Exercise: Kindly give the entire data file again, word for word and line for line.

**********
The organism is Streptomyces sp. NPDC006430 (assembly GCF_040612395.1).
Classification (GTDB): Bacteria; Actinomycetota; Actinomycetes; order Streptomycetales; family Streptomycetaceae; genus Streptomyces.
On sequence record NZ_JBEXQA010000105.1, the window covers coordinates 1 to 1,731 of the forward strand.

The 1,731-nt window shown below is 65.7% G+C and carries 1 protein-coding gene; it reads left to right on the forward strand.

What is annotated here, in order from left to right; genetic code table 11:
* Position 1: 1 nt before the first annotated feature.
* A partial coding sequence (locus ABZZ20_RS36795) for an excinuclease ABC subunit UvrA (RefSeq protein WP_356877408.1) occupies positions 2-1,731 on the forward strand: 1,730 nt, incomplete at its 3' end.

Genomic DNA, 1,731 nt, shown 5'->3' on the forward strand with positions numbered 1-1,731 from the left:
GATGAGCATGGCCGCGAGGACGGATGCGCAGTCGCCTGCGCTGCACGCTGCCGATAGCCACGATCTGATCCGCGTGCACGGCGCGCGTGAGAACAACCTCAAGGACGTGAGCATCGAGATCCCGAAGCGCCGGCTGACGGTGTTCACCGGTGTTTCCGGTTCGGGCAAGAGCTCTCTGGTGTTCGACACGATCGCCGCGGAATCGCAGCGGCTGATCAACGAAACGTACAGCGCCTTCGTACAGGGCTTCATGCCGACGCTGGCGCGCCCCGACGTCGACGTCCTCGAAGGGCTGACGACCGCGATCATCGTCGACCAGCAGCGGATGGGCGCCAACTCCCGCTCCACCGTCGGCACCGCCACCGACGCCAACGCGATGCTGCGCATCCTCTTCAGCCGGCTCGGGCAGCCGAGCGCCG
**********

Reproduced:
The organism is Streptomyces sp. NPDC006430 (assembly GCF_040612395.1).
Classification (GTDB): Bacteria; Actinomycetota; Actinomycetes; order Streptomycetales; family Streptomycetaceae; genus Streptomyces.
On sequence record NZ_JBEXQA010000105.1, the window covers coordinates 1 to 1,731 of the forward strand.

The 1,731-nt window shown below is 65.7% G+C and carries 1 protein-coding gene; it reads left to right on the forward strand.

What is annotated here, in order from left to right; genetic code table 11:
* Position 1: 1 nt before the first annotated feature.
* A partial coding sequence (locus ABZZ20_RS36795) for an excinuclease ABC subunit UvrA (RefSeq protein WP_356877408.1) occupies positions 2-1,731 on the forward strand: 1,730 nt, incomplete at its 3' end.

Genomic DNA, 1,731 nt, shown 5'->3' on the forward strand with positions numbered 1-1,731 from the left:
GATGAGCATGGCCGCGAGGACGGATGCGCAGTCGCCTGCGCTGCACGCTGCCGATAGCCACGATCTGATCCGCGTGCACGGCGCGCGTGAGAACAACCTCAAGGACGTGAGCATCGAGATCCCGAAGCGCCGGCTGACGGTGTTCACCGGTGTTTCCGGTTCGGGCAAGAGCTCTCTGGTGTTCGACACGATCGCCGCGGAATCGCAGCGGCTGATCAACGAAACGTACAGCGCCTTCGTACAGGGCTTCATGCCGACGCTGGCGCGCCCCGACGTCGACGTCCTCGAAGGGCTGACGACCGCGATCATCGTCGACCAGCAGCGGATGGGCGCCAACTCCCGCTCCACCGTCGGCACCGCCACCGACGCCAACGCGATGCTGCGCATCCTCTTCAGCCGGCTCGGGCAGCCGAGCGCCG